Some wise women herbalists say that fennel helps to increase the flow of breast milk, ease the birth process, decrease PMS symptoms, and stoke sex drive! Note, there’s not much clinical evidence for these claims yet, but you might want to try some fennel tea as it will do no harm and could very well do your body good. I’ve got just the recipe for you below.

Simple ways to use more fennel over the holidays

Fennel can help us avoid that not-so-celebratory-feeling of being overstuffed and in need of digestive rescue. Let fennel free you up so you can enjoy the true beauty of the holiday season with gratitude, good food, and perhaps best of all, digestive peace.

Here are some of my other favorite ways to feature fennel in post-holiday meals:

  • Chew and swallow a good pinch (10- 15 seeds) of fennel seeds after meals to aid digestion

  • Brew a simple fennel tea by adding 1 teaspoon of fennel seeds to 1 cup boiling water, let steep for 5 minutes, strain, and sip as needed to relieve gas or bloating

  • Add fennel seeds, whole or crushed, to marinades, dressings, soups, fish, vegetable dishes, and baked treats. Fennel and beets are one of my favorite combs!

  • Gently toast the seeds in a dry skillet or crush the seeds to bring out the flavor, fragrance, and those important essential oils

  • For on-the-go digestive support, purchase tea bags with fennel like Gaia Herbs or Traditional Medicinals

Happy Holidays to you!

Fennel, Orange & Lavender Milky Tea


  • 1 cup brewed Earl Grey or herbal orange blossom tea

  • 1 cup cashew or coconut milk

  • 1 Tbsp fennel seeds

  • 1 tsp ground cardamom

  • 1 tsp dried lavender

  • zest of one organic orange

  • maple syrup to taste (or liquid stevia)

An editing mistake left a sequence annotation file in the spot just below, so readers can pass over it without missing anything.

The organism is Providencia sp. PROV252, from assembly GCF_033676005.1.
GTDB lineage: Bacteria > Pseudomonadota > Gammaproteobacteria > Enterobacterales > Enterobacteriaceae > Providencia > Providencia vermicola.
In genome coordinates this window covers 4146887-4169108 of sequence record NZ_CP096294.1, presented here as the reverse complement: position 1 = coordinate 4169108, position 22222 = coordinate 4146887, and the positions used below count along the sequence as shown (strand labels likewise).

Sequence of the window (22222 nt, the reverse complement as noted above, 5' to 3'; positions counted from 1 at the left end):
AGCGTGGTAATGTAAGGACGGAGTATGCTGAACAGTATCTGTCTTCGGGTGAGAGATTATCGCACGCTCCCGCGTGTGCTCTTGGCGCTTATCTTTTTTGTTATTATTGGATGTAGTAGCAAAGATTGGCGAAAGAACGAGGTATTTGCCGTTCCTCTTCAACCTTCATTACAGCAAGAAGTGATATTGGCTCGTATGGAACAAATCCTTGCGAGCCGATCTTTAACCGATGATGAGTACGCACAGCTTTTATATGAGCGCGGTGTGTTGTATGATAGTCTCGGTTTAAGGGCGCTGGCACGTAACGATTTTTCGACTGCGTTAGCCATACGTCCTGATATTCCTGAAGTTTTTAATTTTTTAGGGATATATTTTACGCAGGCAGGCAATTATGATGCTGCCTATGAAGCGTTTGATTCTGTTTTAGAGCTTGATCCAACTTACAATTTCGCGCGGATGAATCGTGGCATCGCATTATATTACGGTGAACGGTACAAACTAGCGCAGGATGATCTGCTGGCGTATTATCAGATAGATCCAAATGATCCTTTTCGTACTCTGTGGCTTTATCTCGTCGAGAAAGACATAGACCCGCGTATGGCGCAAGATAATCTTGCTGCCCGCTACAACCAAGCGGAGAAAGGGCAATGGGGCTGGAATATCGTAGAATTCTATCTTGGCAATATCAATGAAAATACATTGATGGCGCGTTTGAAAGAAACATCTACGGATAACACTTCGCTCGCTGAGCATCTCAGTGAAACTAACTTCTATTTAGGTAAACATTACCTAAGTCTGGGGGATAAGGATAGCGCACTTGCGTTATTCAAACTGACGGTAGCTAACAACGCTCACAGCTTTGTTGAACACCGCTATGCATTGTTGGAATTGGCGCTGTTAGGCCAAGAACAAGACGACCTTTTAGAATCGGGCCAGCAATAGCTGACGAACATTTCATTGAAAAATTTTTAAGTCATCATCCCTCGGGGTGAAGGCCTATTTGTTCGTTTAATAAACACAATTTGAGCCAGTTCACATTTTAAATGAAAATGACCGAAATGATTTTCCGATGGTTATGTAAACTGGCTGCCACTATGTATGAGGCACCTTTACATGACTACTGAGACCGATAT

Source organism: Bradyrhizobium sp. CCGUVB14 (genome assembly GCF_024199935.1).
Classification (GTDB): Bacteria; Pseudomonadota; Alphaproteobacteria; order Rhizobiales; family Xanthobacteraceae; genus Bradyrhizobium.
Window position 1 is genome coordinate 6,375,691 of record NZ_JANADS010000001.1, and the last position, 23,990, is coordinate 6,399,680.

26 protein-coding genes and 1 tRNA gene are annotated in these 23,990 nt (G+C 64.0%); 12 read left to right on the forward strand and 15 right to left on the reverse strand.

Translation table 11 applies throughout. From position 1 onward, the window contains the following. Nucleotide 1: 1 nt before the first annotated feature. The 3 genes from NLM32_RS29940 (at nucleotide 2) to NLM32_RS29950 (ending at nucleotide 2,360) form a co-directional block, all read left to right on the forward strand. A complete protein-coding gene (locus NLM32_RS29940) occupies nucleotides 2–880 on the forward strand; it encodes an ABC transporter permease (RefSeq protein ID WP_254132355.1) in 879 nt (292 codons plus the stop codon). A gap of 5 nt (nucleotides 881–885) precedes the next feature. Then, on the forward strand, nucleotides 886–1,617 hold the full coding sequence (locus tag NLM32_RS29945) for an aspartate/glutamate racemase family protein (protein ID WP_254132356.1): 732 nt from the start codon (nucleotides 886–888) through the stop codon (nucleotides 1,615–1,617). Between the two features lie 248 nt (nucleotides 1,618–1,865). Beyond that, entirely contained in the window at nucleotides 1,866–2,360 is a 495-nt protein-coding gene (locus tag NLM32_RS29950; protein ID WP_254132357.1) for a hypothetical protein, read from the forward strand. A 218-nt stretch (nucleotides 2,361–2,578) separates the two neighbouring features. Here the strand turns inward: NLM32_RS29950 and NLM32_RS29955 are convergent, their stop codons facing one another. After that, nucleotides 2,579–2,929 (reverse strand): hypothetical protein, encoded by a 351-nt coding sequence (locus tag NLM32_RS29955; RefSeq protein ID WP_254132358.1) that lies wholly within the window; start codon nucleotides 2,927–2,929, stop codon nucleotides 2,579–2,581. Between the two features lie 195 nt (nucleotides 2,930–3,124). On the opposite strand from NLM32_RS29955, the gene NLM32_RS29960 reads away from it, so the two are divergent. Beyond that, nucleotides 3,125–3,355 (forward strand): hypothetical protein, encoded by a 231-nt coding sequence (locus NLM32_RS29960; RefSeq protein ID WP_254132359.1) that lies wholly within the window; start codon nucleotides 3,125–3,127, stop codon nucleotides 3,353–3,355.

1. Brew the tea as you normally would.

  2. Gently simmer milk, fennel seeds, cardamom, dried lavender and orange zest in a small saucepan for 5 minutes.

  3. Strain and pour into hot brewed tea. Sweeten to taste. Top with an orange slice.


Korinek M, Handoussa H, Tsai YH, et al. Anti-Inflammatory and Antimicrobial Volatile Oils: Fennel and Cumin Inhibit Neutrophilic Inflammation via Regulating Calcium and MAPKs. Front Pharmacol. 2021;12:674095. Published 2021 Oct 11. doi:10.3389/fphar.2021.674095

Das B, Rabalais J, Kozan P, et al. The effect of a fennel seed extract on the STAT signaling and intestinal barrier function. PLoS One. 2022;17(7):e0271045. Published 2022 Jul 8. doi:10.1371/journal.pone.0271045

Liu H, Li J, Lin S, Liu T, Zheng C. Effects of dietary fennel (Foeniculum vulgare Mill.) seed powder supplementation on growth performance, nutrient digestibility, small intestinal morphology, and carcass traits of broilers. PeerJ. 2021;9:e10308. Published 2021 Jan 28. doi:10.7717/peerj.10308

Alexandrovich I, Rakovitskaya O, Kolmo E, Sidorova T, Shushunov S. The effect of fennel (Foeniculum Vulgare) seed oil emulsion in infantile colic: a randomized, placebo-controlled study. Altern Ther Health Med. 2003;9(4):58-61.

Badgujar SB, Patel VV, Bandivdekar AH. Foeniculum vulgare Mill: a review of its botany, phytochemistry, pharmacology, contemporary application, and toxicology. Biomed Res Int. 2014;2014:842674. doi:10.1155/2014/842674

Andrea Nakayama

By: Andrea Nakayama, FxNA Founder & Functional Medicine Nutritionist

Functional Nutrition Alliance provides the comprehensive online Functional Nutrition training in the Science & Art of the Functional Nutrition practice. Learn to address the roots of your clients’ suffering with client education, diet & lifestyle modifications.